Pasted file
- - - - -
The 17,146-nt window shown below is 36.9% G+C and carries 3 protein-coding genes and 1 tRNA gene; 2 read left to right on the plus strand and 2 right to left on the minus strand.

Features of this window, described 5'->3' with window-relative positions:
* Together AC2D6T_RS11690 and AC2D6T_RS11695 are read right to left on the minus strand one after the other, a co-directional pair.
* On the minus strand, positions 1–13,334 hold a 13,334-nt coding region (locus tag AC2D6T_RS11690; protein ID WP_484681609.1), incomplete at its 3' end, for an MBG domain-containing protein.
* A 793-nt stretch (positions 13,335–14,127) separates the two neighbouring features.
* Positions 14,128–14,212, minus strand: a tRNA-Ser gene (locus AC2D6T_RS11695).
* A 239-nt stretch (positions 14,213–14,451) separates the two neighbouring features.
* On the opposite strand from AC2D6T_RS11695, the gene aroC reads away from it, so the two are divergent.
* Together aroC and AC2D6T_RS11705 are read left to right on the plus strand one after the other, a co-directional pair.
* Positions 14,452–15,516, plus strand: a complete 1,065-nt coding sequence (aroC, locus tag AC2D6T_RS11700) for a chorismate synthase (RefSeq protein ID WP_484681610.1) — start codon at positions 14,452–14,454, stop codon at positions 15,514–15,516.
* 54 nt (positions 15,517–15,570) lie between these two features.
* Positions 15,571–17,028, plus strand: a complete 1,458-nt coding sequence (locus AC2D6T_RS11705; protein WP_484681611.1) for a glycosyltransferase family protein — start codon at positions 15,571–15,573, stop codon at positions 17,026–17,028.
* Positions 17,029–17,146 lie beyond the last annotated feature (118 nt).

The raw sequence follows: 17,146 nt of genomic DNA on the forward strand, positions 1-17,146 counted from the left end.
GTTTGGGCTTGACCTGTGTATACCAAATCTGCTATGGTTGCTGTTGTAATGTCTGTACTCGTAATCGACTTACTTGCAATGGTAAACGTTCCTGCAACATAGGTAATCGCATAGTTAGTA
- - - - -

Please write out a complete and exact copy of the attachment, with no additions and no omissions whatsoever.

The 17,146-nt window shown below is 36.9% G+C and carries 3 protein-coding genes and 1 tRNA gene; 2 read left to right on the plus strand and 2 right to left on the minus strand.

Features of this window, described 5'->3' with window-relative positions:
* Together AC2D6T_RS11690 and AC2D6T_RS11695 are read right to left on the minus strand one after the other, a co-directional pair.
* On the minus strand, positions 1–13,334 hold a 13,334-nt coding region (locus tag AC2D6T_RS11690; protein ID WP_484681609.1), incomplete at its 3' end, for an MBG domain-containing protein.
* A 793-nt stretch (positions 13,335–14,127) separates the two neighbouring features.
* Positions 14,128–14,212, minus strand: a tRNA-Ser gene (locus AC2D6T_RS11695).
* A 239-nt stretch (positions 14,213–14,451) separates the two neighbouring features.
* On the opposite strand from AC2D6T_RS11695, the gene aroC reads away from it, so the two are divergent.
* Together aroC and AC2D6T_RS11705 are read left to right on the plus strand one after the other, a co-directional pair.
* Positions 14,452–15,516, plus strand: a complete 1,065-nt coding sequence (aroC, locus tag AC2D6T_RS11700) for a chorismate synthase (RefSeq protein ID WP_484681610.1) — start codon at positions 14,452–14,454, stop codon at positions 15,514–15,516.
* 54 nt (positions 15,517–15,570) lie between these two features.
* Positions 15,571–17,028, plus strand: a complete 1,458-nt coding sequence (locus AC2D6T_RS11705; protein WP_484681611.1) for a glycosyltransferase family protein — start codon at positions 15,571–15,573, stop codon at positions 17,026–17,028.
* Positions 17,029–17,146 lie beyond the last annotated feature (118 nt).

The raw sequence follows: 17,146 nt of genomic DNA on the forward strand, positions 1-17,146 counted from the left end.
GTTTGGGCTTGACCTGTGTATACCAAATCTGCTATGGTTGCTGTTGTAATGTCTGTACTCGTAATCGACTTACTTGCAATGGTAAACGTTCCTGCAACATAGGTAATCGCATAGTTAGTA